This probably isn't a huge surprise, but the Commerce Department has now come out in favor of the performance rights tax on radio stations
, which will force radio stations to pay up to promote music. Basically, as it stands right now, when a radio station plays music, it pays the songwriters/composers, but not the performers. That's because the performers are getting free promotion
by getting their songs heard on the radio. As we've pointed out, this is really something of a "bailout" for the RIAA, which will get a new stream of cash for something that makes absolutely no sense in an open market. Historically, record labels have always been known to (often illegally) pay the radio stations
to play music. That's because they knew, quite explicitly, that there's value in having their music played.
But, then, when they started pushing for this new tax, suddenly they amusingly started to claim that radio is "a kind of piracy."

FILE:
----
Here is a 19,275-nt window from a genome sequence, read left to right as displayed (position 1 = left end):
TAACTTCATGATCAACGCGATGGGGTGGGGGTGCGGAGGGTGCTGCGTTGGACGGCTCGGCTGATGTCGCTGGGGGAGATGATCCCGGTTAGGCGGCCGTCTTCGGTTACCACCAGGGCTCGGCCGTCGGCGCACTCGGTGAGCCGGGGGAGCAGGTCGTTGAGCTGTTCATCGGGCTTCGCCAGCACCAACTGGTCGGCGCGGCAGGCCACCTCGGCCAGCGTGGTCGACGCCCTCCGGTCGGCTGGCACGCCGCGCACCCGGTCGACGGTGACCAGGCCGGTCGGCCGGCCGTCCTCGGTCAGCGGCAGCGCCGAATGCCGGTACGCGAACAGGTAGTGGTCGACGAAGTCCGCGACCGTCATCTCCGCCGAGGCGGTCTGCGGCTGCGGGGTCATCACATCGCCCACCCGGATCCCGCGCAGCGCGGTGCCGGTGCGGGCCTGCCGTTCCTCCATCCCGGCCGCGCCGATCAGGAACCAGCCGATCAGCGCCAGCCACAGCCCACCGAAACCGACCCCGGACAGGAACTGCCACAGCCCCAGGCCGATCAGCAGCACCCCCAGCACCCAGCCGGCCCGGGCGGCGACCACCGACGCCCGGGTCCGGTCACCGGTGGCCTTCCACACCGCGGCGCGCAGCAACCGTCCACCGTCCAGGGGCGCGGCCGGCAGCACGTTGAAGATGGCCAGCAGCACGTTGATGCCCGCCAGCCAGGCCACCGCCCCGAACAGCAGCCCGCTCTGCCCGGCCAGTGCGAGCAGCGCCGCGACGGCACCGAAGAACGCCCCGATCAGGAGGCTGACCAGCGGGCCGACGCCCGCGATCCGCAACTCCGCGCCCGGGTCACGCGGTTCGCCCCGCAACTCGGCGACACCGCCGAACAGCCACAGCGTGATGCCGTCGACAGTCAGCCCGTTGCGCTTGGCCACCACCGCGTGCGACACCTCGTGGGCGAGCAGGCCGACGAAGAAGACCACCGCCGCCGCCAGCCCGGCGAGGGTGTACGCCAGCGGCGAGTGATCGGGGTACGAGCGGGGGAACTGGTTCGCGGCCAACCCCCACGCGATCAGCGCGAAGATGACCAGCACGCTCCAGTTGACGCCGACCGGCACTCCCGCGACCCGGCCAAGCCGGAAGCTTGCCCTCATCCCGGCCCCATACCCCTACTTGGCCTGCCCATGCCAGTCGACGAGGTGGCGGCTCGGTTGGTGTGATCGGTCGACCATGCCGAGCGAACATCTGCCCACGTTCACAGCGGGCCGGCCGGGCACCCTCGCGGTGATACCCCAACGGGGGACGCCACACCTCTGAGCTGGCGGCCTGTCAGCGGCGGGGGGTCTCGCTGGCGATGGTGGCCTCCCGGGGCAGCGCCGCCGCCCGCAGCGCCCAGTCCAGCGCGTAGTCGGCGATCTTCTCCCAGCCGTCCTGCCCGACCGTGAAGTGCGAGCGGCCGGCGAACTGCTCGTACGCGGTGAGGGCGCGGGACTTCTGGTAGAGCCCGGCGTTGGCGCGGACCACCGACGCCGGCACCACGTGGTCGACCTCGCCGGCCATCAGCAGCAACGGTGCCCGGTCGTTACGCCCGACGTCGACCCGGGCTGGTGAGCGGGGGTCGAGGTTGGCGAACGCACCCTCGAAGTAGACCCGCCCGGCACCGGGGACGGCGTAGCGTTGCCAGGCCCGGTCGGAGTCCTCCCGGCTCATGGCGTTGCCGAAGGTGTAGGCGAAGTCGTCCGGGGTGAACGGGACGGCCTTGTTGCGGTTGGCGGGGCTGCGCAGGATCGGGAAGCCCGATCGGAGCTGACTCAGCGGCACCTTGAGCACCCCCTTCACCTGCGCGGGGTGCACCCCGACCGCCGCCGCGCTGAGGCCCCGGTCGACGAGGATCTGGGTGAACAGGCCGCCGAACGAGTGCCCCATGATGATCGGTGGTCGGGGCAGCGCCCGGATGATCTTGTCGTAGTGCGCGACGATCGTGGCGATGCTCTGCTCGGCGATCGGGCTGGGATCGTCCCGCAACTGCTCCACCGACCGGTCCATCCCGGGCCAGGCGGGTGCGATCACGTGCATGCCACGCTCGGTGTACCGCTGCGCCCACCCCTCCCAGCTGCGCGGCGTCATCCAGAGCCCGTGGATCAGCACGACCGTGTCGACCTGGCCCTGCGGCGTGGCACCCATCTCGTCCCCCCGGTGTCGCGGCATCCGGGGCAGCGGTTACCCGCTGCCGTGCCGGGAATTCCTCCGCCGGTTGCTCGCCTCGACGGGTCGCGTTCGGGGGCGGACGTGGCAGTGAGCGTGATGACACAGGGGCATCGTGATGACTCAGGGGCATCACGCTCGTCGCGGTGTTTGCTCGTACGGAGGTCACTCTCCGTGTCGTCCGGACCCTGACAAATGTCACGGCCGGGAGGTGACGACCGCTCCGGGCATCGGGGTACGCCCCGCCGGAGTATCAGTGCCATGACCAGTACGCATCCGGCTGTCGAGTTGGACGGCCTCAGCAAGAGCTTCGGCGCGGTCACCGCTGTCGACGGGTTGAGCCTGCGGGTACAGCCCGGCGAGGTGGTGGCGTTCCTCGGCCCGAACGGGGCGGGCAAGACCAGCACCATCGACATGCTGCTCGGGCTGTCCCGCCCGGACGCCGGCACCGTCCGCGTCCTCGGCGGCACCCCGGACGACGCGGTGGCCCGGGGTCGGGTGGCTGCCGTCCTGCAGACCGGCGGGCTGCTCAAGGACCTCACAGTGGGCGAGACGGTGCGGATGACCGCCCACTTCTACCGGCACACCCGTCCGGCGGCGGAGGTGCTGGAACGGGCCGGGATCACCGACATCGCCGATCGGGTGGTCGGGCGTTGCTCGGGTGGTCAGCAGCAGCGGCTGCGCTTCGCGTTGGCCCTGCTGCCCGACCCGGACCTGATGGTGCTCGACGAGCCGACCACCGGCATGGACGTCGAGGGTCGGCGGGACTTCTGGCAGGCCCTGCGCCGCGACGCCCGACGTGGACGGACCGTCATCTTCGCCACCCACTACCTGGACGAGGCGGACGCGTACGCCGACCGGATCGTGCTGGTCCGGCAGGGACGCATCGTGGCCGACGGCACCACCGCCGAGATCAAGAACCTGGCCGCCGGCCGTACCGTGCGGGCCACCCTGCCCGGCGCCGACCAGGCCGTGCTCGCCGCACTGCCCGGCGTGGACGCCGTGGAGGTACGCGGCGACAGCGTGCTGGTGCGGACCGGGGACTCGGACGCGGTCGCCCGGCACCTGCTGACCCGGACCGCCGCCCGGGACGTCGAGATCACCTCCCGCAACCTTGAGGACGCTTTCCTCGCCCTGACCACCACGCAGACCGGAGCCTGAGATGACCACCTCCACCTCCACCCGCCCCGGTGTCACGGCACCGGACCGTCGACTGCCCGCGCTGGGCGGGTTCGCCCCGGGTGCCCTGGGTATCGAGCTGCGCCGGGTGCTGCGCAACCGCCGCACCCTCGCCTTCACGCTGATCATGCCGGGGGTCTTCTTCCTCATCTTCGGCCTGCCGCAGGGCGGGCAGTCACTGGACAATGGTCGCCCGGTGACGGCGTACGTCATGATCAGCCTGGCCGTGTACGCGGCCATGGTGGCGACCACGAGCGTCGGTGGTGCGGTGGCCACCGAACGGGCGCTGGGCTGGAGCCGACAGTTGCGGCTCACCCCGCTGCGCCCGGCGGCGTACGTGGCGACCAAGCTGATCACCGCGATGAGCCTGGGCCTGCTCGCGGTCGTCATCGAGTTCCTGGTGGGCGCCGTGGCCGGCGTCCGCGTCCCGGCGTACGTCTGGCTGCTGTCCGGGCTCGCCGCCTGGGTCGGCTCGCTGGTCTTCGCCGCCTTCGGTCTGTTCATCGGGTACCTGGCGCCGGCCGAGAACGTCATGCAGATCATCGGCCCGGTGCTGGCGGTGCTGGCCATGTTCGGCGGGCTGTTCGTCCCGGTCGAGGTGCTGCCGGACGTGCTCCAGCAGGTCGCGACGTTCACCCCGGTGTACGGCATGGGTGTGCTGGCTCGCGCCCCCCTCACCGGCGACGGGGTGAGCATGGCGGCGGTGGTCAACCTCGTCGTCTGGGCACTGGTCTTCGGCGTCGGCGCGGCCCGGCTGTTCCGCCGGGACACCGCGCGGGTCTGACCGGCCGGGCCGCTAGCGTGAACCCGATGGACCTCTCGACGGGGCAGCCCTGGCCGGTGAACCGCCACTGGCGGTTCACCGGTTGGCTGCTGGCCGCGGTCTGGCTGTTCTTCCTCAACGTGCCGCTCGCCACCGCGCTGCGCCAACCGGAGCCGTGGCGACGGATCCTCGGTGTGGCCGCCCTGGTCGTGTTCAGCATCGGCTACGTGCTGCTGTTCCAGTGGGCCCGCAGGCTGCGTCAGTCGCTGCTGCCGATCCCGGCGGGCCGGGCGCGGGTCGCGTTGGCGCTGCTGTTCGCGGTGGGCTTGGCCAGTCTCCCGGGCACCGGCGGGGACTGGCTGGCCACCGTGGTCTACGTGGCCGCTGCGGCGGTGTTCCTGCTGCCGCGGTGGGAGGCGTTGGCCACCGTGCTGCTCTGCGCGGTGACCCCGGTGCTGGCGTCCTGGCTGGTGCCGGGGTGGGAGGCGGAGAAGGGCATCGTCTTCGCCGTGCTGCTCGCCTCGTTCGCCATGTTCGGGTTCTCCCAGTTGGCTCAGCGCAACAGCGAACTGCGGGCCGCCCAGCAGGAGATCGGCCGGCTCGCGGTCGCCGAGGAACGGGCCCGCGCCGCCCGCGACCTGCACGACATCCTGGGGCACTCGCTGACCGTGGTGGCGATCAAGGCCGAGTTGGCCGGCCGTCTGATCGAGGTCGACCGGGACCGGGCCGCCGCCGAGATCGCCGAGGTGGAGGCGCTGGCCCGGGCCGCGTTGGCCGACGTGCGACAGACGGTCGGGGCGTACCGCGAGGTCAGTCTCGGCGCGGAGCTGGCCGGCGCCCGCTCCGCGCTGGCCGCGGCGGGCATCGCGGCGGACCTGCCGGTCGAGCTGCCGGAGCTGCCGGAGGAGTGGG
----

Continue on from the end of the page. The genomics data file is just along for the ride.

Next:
Seriously. However, they then immediately contradicted themselves by then accusing one radio station of illegally not playing their music
Basically, the recording industry is willing to make any argument, no matter how contradictory to get this free money, which they claim they're entitled to. They say that they need to get paid for music played on the radio at the same time that they're pushing money the other direction just to get on the air (since they know it's really a promotion). They say that radio is "pirating" from them, but when a radio station stops playing RIAA music (which should make them happy if it's really "piracy,") they accuse them of abusing the airwaves, and demand an FCC investigation.
This has been nothing but a blatant attempt by the recording industry to get free money through legislative fiat, and it's ridiculous that the Commerce Department would support such an effort.